The team, involving scientists from the University's Schools of Biomedical Science - Professor Steve Hill and Dr. Steve Briddon - and Pharmacy - Dr. Barrie Kellam, is concentrating on a type of specialised docking site or receptor on the surface of a cell that recognises and responds to a natural chemical within the body called adenosine.
These A3-adenosine receptors work within the body by binding with proteins to cause a response within cells and are found in very tiny and highly specialised area of a cell membrane called microdomains. Microdomains contain a collection of different molecules that are involved in telling the cell how to respond to drugs or hormones.
It is believed that these receptors play an important role in inflammation within the body and knowing more about how they operate could inform the future development of anti-inflammatory drugs that target just those receptors in the relevant microdomain of the cell, without influencing the same receptors in other areas of the cell. However, scientists have never before been able to look in detail at their activity within these tiny microscopic regions of a living cell.
The Nottingham researchers have solved this problem by creating novel drug molecules which have fluorescent labels attached. Using a cutting edge laser technology called fluorescence correlation spectroscopy, the fluorescent drug molecules can be detected as they glow under the laser beam of a highly sensitive microscope. This allows their binding to the receptor to be followed for the first time in real time at the single molecule level.
Leading the project, Professor Steve Hill in the School of Biomedical Sciences stated: "These microdomains are so tiny you could fit five million of them on a full stop. There are 10.000 receptors on each cell, and we are able to follow how single drug molecules bind to individual receptors in these specialised microdomains. What makes this single molecule laser technique unique is that we are looking at them in real time on a living cell. Other techniques that investigate how drugs bind to their receptors require many millions of cells to get a big enough signal and this normally involves destroying the cells in the process."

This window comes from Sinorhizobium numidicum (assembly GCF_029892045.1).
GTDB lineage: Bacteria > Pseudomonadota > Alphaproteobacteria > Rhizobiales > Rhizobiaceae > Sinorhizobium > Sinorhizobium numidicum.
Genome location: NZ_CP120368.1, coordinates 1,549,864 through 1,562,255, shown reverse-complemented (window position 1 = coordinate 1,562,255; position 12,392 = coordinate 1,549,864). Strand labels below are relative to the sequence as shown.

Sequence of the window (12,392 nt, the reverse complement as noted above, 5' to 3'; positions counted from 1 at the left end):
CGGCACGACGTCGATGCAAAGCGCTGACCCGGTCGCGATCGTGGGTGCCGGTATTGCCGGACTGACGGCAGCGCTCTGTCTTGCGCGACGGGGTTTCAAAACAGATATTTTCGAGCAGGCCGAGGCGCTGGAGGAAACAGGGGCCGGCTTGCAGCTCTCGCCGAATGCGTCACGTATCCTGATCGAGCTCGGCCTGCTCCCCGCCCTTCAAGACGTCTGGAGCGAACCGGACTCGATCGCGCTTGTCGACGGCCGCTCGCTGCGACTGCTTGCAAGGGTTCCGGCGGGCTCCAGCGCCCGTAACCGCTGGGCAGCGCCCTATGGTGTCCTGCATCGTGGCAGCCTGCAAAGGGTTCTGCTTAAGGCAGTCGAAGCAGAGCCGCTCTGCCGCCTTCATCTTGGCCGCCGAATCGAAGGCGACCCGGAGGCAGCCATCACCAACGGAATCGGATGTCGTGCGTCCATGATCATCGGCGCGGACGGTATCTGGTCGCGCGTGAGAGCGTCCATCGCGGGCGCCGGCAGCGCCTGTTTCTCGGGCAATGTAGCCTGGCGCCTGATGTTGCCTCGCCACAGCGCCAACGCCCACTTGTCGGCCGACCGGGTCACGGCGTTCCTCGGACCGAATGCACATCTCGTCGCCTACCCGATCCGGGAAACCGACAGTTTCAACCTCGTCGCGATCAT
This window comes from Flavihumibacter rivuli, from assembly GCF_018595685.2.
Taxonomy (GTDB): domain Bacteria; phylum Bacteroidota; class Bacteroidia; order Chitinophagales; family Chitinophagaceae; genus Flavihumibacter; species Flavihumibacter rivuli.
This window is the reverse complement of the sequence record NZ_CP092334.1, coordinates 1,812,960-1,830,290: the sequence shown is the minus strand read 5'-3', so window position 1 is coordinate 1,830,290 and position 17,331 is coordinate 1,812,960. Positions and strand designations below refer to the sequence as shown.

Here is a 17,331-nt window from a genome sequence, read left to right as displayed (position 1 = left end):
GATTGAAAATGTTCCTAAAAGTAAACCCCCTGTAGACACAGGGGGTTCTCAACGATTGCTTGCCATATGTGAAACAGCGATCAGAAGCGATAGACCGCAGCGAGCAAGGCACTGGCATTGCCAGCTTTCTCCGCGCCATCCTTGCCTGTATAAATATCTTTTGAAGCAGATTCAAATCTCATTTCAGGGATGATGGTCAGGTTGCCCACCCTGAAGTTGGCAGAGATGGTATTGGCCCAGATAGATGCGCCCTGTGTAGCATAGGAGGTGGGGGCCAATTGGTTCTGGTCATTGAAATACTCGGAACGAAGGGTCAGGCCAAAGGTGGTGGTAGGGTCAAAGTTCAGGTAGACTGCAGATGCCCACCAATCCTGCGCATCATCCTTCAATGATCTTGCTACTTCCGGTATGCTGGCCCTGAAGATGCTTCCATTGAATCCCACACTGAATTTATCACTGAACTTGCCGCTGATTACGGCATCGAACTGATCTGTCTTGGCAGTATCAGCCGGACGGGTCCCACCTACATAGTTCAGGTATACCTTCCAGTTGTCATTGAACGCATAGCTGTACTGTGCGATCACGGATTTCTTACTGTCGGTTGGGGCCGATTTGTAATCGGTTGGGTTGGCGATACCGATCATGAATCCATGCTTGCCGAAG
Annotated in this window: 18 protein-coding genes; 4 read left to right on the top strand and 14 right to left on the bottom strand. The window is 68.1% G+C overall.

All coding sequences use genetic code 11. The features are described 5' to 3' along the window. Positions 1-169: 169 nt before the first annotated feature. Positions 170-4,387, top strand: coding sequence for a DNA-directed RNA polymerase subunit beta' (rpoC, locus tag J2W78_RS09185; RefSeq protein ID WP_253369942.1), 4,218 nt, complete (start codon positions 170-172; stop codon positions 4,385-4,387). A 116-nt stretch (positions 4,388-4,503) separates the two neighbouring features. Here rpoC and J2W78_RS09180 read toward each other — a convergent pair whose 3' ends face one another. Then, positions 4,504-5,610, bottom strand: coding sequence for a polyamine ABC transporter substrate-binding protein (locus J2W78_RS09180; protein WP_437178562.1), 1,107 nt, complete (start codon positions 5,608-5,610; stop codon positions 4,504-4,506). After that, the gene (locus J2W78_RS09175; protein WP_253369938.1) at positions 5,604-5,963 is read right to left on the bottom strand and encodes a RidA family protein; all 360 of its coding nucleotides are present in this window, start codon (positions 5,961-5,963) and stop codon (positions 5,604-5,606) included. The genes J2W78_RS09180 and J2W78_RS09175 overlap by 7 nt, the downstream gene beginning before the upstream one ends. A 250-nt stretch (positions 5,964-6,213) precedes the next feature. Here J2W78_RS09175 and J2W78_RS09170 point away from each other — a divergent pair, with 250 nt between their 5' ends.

The researchers will be using donated blood as a source of A3-receptors in specialised human blood cells - neutrophils - that have important roles during inflammation. Different types of adenosine receptors are found all over the body and can exist in different areas of the cell membrane and have different properties. Scientists hope that eventually the new technology could also be used to unlock the secrets of the role they play in a whole host of human diseases.
The fluorescent molecules developed as part of the research project will also be useful in drug screening programmes and the University of Nottingham will be making these fluorescent drugs available to the wider scientific community through its links with its spin-out company CellAura Technologies Ltd.